I retired from banking at the end of 2015. Part of my retirement strategy was to find three free meals a week. My Three for Free Program has not worked very well during the winter months, but summer is much better. Summer is the time for reunions.
Reunion Season starts in June, peaks in July, and is pretty much over by the end of August. I wish we could spread that July concentration over several months, but I haven’t yet figured out how. Georgia Veterans State Park at Lake Blackshear is a prime location for reunions. I highly recommend it for your family gatherings, and I encourage you to schedule them during June or August.
Jane and I leave church on Sundays a little after twelve, then drive slowly toward the park. We’ve learned not to get there too early unless you want to help set up tables and chairs. About 20 minutes later we’re usually standing in line holding red plastic plates, asking folks we don’t know how they’ve been getting along.
Over the past few summers I’ve developed some guidelines that are quite useful. If you decide to start attending reunions of people you aren’t related to, here are three things that may be helpful.
Rule number One is to “Follow the Crowd.” I also call this the Twenty Plenty Rule. It’s important to go where the people are, where you can more readily blend in. I don’t stop at a place where there are less than 20 vehicles, unless it’s an emergency situation.
More people also means more food. It’s disappointing to find out that someone has grilled just enough chicken halves for those who responded. It makes me feel a little guilty to compete for a good position in line, especially if the crowd consists mostly of older folks. Competing for a spot near the front is also more challenging because of Jane’s impeccable manners. Unless she’s really hungry I have to tug on her arm to keep her from lagging behind. When there are fewer chickens than people even a polite hesitation can be devastating.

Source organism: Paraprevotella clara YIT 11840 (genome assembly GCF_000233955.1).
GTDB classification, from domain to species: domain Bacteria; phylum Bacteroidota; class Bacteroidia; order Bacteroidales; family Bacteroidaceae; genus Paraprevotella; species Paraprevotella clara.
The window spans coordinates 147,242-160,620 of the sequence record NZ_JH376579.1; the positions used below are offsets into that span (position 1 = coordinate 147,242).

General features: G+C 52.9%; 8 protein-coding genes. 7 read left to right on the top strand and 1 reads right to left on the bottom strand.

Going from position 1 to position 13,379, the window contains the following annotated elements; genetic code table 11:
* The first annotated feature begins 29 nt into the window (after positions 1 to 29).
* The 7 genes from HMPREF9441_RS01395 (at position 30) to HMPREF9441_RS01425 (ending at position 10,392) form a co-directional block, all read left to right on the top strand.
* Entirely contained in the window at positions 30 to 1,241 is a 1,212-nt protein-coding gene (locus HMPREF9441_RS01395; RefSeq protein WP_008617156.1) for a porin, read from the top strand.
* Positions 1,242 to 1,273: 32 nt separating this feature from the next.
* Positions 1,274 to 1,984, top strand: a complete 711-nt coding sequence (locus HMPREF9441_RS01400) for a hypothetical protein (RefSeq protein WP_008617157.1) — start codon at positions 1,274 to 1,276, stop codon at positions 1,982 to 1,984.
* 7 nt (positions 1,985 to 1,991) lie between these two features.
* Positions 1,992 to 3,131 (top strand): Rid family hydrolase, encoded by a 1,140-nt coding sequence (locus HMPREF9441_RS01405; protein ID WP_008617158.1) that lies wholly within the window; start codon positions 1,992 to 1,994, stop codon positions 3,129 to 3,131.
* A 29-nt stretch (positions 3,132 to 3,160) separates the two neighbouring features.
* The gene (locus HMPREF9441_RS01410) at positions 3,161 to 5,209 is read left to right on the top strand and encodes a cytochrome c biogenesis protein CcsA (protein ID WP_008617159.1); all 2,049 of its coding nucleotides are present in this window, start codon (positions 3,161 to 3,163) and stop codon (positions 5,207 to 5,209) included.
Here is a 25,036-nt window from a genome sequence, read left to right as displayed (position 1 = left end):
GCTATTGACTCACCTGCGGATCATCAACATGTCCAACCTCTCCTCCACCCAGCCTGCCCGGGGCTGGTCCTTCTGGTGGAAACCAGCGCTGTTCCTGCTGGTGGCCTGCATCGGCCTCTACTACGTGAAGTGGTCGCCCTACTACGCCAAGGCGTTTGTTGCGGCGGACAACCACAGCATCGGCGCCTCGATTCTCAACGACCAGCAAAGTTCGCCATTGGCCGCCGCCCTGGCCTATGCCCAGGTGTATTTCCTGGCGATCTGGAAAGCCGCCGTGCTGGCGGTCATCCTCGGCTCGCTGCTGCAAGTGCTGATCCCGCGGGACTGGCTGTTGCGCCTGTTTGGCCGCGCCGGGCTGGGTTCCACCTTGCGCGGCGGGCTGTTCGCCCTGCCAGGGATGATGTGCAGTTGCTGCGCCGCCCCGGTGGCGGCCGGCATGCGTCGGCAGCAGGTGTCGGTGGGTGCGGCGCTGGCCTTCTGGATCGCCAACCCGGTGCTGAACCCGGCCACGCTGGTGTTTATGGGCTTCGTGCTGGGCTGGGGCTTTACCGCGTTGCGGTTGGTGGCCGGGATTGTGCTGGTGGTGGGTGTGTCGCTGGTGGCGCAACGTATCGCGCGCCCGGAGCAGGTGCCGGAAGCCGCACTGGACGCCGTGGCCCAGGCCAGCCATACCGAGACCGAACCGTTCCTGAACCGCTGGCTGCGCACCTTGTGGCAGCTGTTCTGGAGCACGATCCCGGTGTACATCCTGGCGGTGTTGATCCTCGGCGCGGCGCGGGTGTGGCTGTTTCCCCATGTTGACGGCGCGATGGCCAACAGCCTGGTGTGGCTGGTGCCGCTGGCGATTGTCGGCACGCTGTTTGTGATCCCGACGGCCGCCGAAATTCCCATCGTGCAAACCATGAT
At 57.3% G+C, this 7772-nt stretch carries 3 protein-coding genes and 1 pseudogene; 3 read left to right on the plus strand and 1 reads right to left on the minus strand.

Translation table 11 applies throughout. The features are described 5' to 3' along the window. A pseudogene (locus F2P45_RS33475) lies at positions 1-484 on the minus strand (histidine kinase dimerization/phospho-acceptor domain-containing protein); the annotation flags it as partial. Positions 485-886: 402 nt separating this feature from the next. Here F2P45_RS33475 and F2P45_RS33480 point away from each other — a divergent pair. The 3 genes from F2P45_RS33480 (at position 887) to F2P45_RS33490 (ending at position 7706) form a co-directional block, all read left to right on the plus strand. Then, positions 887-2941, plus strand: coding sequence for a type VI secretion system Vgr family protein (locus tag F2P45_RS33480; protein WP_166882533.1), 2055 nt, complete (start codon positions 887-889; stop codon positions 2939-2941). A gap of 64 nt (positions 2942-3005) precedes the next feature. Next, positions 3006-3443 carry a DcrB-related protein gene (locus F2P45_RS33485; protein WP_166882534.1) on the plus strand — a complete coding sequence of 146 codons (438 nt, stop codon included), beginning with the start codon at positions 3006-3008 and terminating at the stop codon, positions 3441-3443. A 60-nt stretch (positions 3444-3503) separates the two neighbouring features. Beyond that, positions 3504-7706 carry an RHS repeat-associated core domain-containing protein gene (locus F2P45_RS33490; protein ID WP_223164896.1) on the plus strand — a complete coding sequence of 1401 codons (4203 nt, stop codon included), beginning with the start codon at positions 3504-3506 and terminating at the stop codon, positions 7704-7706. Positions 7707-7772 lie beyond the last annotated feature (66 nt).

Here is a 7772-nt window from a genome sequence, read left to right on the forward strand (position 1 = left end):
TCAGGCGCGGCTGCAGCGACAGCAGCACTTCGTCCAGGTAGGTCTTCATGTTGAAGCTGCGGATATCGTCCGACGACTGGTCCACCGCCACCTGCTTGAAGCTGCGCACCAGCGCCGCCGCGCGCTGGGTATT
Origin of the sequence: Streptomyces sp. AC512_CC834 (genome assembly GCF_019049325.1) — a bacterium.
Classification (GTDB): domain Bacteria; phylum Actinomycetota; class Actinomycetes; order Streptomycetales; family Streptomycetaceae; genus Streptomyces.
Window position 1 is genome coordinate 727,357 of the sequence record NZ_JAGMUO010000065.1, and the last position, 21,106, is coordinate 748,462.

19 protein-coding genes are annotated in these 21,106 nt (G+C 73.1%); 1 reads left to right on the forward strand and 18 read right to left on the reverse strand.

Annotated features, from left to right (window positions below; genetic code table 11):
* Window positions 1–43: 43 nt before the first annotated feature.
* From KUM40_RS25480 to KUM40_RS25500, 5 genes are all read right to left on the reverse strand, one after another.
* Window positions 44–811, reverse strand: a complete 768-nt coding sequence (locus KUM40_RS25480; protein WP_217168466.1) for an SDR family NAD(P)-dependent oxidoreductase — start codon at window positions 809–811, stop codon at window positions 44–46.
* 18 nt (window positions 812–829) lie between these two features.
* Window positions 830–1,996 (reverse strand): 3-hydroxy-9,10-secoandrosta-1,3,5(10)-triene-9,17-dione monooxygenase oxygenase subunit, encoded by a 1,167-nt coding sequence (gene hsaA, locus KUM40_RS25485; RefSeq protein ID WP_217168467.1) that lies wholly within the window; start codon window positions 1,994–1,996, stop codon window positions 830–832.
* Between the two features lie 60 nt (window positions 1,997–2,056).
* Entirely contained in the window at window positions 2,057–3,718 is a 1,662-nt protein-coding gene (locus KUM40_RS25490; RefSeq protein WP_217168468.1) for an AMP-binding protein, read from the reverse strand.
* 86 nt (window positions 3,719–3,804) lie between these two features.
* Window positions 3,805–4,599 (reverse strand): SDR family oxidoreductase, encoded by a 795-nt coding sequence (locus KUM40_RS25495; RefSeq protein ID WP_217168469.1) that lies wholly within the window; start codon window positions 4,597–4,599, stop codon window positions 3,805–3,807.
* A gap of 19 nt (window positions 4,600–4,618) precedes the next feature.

With a big crowd you’ll have more variety for the meal too. There’ll be chicken, ham, and maybe a plate of sausage or a pan of barbeque. There’ll be at least five vegetables, plus deviled eggs, fresh tomatoes, and a whole table of desserts. And there are always leftovers, which makes the trip even more worthwhile.
As soon as someone makes a move toward cleaning off the tables, I’ll jump up and offer to help. One of those nice ladies will inevitably ask, “Would you like to take a plate home?”
“Not for myself,” I’ll say, “but Mama sure would enjoy some of your good cooking.”
“How’s your mama doing?” they’ll ask, while trying to figure out who I am.
“Doing pretty well,” I reply, “just hungry all the time. The doctor says it’s the medicine she’s taking.” A sweet lady like that will grab a couple of plates and stack way more on them than I’d feel comfortable taking. She’ll cover them with aluminum foil plus send an uncut pecan pie along for dessert.
Rule number two is “Talk to The Texters,” the 4 T Rule. By sitting next to a texter, or any type phone addict, you can avoid being asked questions you can’t answer. Kids are ideal, but young adults will do. You may need to nod once or twice as a courtesy, but you won’t have to speak. Phoneaholics don’t want to be interrupted, which helps you keep a low profile and allows you to eat quickly.
Rule number three is “Don’t Stay Too Long at The Party.” It’s best to go late and leave early. If you rush off too soon, you’ll miss out on the leftovers, but there’s an element of risk in staying too long. That lesson came early for me. We had finished a scrumptious dinner when a young fellow of about seven or eight came running over. “My mama says she doesn’t know who y’all are. She wants you to show her where you belong on the family tree.”
I looked across the room and there she was, standing by an easel with a detailed genealogy. She was staring quizzically at me, while holding a black magic marker with the top already removed.
I said, “Son, I sure do wish we could stay and visit, but we have somewhere else we need to be. If you don’t mind, just tell your mama that we belong on the part of the tree that’s about to leave.”
Sometimes I wonder what part of the tree that lady put me on. Maybe we’ll find out next year.